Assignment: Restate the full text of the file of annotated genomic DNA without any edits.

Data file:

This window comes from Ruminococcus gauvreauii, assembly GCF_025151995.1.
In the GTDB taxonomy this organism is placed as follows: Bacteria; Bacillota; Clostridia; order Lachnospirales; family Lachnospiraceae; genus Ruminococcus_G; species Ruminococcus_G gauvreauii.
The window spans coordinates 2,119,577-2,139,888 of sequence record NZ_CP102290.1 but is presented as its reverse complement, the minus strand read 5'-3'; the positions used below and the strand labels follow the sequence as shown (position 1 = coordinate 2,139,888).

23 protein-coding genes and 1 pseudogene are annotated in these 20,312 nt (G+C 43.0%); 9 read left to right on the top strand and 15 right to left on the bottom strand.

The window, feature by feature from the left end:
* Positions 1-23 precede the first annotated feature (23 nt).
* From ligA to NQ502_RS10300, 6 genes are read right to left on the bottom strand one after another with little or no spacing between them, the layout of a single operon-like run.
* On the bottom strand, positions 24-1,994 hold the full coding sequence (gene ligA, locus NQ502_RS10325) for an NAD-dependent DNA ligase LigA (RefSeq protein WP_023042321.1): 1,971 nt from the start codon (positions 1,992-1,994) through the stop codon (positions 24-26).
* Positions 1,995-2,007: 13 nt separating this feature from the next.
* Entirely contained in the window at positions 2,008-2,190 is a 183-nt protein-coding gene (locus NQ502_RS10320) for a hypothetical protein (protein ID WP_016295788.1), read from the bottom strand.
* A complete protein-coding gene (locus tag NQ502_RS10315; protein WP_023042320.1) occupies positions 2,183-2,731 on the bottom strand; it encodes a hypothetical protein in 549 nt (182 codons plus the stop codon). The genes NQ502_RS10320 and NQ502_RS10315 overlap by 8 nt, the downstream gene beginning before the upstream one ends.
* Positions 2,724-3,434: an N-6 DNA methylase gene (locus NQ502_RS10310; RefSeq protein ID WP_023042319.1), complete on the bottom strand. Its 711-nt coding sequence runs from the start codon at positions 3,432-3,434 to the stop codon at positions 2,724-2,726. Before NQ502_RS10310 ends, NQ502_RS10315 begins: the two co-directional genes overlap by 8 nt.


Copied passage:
This window comes from Ruminococcus gauvreauii, assembly GCF_025151995.1.
In the GTDB taxonomy this organism is placed as follows: Bacteria; Bacillota; Clostridia; order Lachnospirales; family Lachnospiraceae; genus Ruminococcus_G; species Ruminococcus_G gauvreauii.
The window spans coordinates 2,119,577-2,139,888 of sequence record NZ_CP102290.1 but is presented as its reverse complement, the minus strand read 5'-3'; the positions used below and the strand labels follow the sequence as shown (position 1 = coordinate 2,139,888).

23 protein-coding genes and 1 pseudogene are annotated in these 20,312 nt (G+C 43.0%); 9 read left to right on the top strand and 15 right to left on the bottom strand.

The window, feature by feature from the left end:
* Positions 1-23 precede the first annotated feature (23 nt).
* From ligA to NQ502_RS10300, 6 genes are read right to left on the bottom strand one after another with little or no spacing between them, the layout of a single operon-like run.
* On the bottom strand, positions 24-1,994 hold the full coding sequence (gene ligA, locus NQ502_RS10325) for an NAD-dependent DNA ligase LigA (RefSeq protein WP_023042321.1): 1,971 nt from the start codon (positions 1,992-1,994) through the stop codon (positions 24-26).
* Positions 1,995-2,007: 13 nt separating this feature from the next.
* Entirely contained in the window at positions 2,008-2,190 is a 183-nt protein-coding gene (locus NQ502_RS10320) for a hypothetical protein (protein ID WP_016295788.1), read from the bottom strand.
* A complete protein-coding gene (locus tag NQ502_RS10315; protein WP_023042320.1) occupies positions 2,183-2,731 on the bottom strand; it encodes a hypothetical protein in 549 nt (182 codons plus the stop codon). The genes NQ502_RS10320 and NQ502_RS10315 overlap by 8 nt, the downstream gene beginning before the upstream one ends.
* Positions 2,724-3,434: an N-6 DNA methylase gene (locus NQ502_RS10310; RefSeq protein ID WP_023042319.1), complete on the bottom strand. Its 711-nt coding sequence runs from the start codon at positions 3,432-3,434 to the stop codon at positions 2,724-2,726. Before NQ502_RS10310 ends, NQ502_RS10315 begins: the two co-directional genes overlap by 8 nt.